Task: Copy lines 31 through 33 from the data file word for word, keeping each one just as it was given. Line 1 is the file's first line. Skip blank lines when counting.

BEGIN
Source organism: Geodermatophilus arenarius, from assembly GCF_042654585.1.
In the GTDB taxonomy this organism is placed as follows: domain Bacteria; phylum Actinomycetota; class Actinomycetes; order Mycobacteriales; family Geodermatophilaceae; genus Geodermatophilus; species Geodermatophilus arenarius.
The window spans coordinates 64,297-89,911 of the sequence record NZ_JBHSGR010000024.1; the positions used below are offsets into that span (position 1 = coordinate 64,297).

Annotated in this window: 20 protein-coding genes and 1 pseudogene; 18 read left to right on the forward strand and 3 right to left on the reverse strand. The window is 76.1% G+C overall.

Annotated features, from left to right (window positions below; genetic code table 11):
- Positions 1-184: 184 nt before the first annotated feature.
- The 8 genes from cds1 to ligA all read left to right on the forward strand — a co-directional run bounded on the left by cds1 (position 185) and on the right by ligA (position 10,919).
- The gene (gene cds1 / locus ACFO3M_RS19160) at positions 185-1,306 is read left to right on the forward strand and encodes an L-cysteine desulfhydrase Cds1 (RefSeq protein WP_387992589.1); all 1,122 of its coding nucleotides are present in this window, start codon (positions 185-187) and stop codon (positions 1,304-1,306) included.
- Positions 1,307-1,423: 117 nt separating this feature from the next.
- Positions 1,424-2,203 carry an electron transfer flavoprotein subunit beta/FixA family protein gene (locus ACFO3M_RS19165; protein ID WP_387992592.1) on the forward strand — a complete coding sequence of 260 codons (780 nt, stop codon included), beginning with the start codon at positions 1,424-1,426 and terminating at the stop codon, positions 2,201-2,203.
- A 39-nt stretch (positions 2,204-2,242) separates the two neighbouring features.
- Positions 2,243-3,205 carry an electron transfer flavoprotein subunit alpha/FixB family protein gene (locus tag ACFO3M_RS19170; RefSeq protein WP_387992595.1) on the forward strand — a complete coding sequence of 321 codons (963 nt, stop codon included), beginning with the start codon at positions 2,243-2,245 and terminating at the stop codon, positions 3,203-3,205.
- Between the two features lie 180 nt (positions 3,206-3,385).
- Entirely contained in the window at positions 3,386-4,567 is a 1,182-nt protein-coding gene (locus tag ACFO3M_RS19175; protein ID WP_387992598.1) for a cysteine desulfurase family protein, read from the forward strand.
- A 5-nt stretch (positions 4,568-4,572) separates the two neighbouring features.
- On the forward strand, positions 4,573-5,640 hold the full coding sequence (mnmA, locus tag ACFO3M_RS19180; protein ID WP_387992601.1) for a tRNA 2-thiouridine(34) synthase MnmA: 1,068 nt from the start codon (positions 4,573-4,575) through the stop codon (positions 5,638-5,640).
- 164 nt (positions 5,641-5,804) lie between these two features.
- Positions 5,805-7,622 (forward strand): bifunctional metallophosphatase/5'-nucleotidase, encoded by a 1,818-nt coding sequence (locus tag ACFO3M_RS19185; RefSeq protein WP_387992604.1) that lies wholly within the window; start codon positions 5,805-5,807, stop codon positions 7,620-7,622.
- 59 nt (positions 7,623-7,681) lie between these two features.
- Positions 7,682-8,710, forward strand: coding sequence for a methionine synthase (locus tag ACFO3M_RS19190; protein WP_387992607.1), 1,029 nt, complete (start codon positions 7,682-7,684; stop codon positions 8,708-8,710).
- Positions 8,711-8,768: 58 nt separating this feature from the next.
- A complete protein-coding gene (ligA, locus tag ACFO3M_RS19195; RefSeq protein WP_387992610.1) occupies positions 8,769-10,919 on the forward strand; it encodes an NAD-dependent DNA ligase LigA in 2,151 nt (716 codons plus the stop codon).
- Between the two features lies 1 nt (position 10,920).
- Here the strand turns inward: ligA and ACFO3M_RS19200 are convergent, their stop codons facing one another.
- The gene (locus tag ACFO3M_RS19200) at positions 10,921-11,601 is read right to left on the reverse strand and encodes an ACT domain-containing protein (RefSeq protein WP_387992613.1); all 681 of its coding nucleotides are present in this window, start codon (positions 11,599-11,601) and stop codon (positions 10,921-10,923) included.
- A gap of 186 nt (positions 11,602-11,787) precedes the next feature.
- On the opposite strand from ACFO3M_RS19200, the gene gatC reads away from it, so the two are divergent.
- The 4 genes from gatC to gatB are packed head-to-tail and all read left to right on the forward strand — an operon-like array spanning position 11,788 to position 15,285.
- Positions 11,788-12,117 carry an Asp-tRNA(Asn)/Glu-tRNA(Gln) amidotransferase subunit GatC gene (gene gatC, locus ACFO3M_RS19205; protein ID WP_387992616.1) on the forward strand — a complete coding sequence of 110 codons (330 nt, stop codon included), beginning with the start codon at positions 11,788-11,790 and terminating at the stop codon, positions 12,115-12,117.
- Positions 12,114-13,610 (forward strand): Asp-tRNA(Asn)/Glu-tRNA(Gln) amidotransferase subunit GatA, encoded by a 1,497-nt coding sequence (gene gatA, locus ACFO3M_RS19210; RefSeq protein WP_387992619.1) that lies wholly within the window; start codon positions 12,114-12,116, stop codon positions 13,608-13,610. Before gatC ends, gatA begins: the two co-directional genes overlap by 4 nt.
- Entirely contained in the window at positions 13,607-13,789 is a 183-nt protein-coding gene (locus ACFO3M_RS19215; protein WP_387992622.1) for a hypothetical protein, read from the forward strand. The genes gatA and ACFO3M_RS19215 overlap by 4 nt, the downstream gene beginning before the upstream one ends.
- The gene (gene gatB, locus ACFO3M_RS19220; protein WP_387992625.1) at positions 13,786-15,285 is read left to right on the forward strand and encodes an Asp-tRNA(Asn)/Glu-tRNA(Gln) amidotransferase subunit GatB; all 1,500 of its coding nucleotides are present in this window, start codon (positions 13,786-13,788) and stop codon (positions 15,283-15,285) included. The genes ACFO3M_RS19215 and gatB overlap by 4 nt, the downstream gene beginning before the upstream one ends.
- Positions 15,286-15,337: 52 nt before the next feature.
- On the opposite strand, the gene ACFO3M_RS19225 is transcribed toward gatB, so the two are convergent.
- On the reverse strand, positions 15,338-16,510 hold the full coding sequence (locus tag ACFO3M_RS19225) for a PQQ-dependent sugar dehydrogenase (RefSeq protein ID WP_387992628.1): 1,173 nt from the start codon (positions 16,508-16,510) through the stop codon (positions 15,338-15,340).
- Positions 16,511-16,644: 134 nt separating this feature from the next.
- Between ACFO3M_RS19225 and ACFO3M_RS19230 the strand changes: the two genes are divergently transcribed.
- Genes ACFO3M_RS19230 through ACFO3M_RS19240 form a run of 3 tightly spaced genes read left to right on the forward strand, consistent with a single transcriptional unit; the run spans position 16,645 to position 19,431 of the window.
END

- Entirely contained in the window at positions 13,607-13,789 is a 183-nt protein-coding gene (locus ACFO3M_RS19215; protein WP_387992622.1) for a hypothetical protein, read from the forward strand. The genes gatA and ACFO3M_RS19215 overlap by 4 nt, the downstream gene beginning before the upstream one ends.
- The gene (gene gatB, locus ACFO3M_RS19220; protein WP_387992625.1) at positions 13,786-15,285 is read left to right on the forward strand and encodes an Asp-tRNA(Asn)/Glu-tRNA(Gln) amidotransferase subunit GatB; all 1,500 of its coding nucleotides are present in this window, start codon (positions 13,786-13,788) and stop codon (positions 15,283-15,285) included. The genes ACFO3M_RS19215 and gatB overlap by 4 nt, the downstream gene beginning before the upstream one ends.
- Positions 15,286-15,337: 52 nt before the next feature.